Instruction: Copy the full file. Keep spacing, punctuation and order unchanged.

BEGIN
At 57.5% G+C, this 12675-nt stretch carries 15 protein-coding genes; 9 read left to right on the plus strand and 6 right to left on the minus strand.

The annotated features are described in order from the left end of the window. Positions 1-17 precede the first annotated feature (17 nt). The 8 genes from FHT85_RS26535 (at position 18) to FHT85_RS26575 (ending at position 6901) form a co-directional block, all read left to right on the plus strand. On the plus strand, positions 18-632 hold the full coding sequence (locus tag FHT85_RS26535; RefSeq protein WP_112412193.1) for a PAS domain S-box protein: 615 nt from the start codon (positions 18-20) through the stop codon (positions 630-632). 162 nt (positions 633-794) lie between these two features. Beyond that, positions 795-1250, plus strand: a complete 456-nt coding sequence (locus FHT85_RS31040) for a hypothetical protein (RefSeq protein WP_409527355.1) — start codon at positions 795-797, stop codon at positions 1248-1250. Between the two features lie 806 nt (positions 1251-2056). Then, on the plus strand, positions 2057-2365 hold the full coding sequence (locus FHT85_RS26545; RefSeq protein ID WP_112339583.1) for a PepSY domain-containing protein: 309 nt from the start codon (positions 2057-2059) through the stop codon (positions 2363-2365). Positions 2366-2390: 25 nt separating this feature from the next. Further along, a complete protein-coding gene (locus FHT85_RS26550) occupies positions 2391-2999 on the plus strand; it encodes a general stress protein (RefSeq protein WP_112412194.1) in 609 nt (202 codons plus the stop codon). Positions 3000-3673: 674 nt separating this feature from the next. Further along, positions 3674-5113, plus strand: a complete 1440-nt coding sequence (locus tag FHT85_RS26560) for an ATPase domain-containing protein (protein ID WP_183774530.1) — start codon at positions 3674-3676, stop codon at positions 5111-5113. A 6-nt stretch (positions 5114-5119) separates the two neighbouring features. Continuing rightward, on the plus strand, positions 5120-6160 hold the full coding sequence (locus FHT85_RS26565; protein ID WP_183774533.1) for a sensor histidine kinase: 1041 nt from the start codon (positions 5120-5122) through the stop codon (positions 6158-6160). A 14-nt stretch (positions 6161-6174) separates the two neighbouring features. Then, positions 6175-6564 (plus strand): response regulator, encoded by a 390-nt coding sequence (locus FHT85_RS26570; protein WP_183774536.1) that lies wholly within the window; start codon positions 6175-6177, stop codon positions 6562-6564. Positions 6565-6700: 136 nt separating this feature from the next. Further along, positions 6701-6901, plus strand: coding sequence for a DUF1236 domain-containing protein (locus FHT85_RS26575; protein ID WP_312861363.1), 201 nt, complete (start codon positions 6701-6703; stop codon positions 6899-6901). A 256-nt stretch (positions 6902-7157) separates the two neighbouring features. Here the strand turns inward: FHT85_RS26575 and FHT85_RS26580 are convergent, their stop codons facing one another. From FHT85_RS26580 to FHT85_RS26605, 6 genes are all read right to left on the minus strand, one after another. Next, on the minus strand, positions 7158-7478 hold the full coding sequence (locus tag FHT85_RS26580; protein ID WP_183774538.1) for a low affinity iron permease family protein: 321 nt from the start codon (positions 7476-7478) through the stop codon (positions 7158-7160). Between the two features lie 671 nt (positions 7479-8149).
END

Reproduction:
At 57.5% G+C, this 12675-nt stretch carries 15 protein-coding genes; 9 read left to right on the plus strand and 6 right to left on the minus strand.

The annotated features are described in order from the left end of the window. Positions 1-17 precede the first annotated feature (17 nt). The 8 genes from FHT85_RS26535 (at position 18) to FHT85_RS26575 (ending at position 6901) form a co-directional block, all read left to right on the plus strand. On the plus strand, positions 18-632 hold the full coding sequence (locus tag FHT85_RS26535; RefSeq protein WP_112412193.1) for a PAS domain S-box protein: 615 nt from the start codon (positions 18-20) through the stop codon (positions 630-632). 162 nt (positions 633-794) lie between these two features. Beyond that, positions 795-1250, plus strand: a complete 456-nt coding sequence (locus FHT85_RS31040) for a hypothetical protein (RefSeq protein WP_409527355.1) — start codon at positions 795-797, stop codon at positions 1248-1250. Between the two features lie 806 nt (positions 1251-2056). Then, on the plus strand, positions 2057-2365 hold the full coding sequence (locus FHT85_RS26545; RefSeq protein ID WP_112339583.1) for a PepSY domain-containing protein: 309 nt from the start codon (positions 2057-2059) through the stop codon (positions 2363-2365). Positions 2366-2390: 25 nt separating this feature from the next. Further along, a complete protein-coding gene (locus FHT85_RS26550) occupies positions 2391-2999 on the plus strand; it encodes a general stress protein (RefSeq protein WP_112412194.1) in 609 nt (202 codons plus the stop codon). Positions 3000-3673: 674 nt separating this feature from the next. Further along, positions 3674-5113, plus strand: a complete 1440-nt coding sequence (locus tag FHT85_RS26560) for an ATPase domain-containing protein (protein ID WP_183774530.1) — start codon at positions 3674-3676, stop codon at positions 5111-5113. A 6-nt stretch (positions 5114-5119) separates the two neighbouring features. Continuing rightward, on the plus strand, positions 5120-6160 hold the full coding sequence (locus FHT85_RS26565; protein ID WP_183774533.1) for a sensor histidine kinase: 1041 nt from the start codon (positions 5120-5122) through the stop codon (positions 6158-6160). A 14-nt stretch (positions 6161-6174) separates the two neighbouring features. Then, positions 6175-6564 (plus strand): response regulator, encoded by a 390-nt coding sequence (locus FHT85_RS26570; protein WP_183774536.1) that lies wholly within the window; start codon positions 6175-6177, stop codon positions 6562-6564. Positions 6565-6700: 136 nt separating this feature from the next. Further along, positions 6701-6901, plus strand: coding sequence for a DUF1236 domain-containing protein (locus FHT85_RS26575; protein ID WP_312861363.1), 201 nt, complete (start codon positions 6701-6703; stop codon positions 6899-6901). A 256-nt stretch (positions 6902-7157) separates the two neighbouring features. Here the strand turns inward: FHT85_RS26575 and FHT85_RS26580 are convergent, their stop codons facing one another. From FHT85_RS26580 to FHT85_RS26605, 6 genes are all read right to left on the minus strand, one after another. Next, on the minus strand, positions 7158-7478 hold the full coding sequence (locus tag FHT85_RS26580; protein ID WP_183774538.1) for a low affinity iron permease family protein: 321 nt from the start codon (positions 7476-7478) through the stop codon (positions 7158-7160). Between the two features lie 671 nt (positions 7479-8149).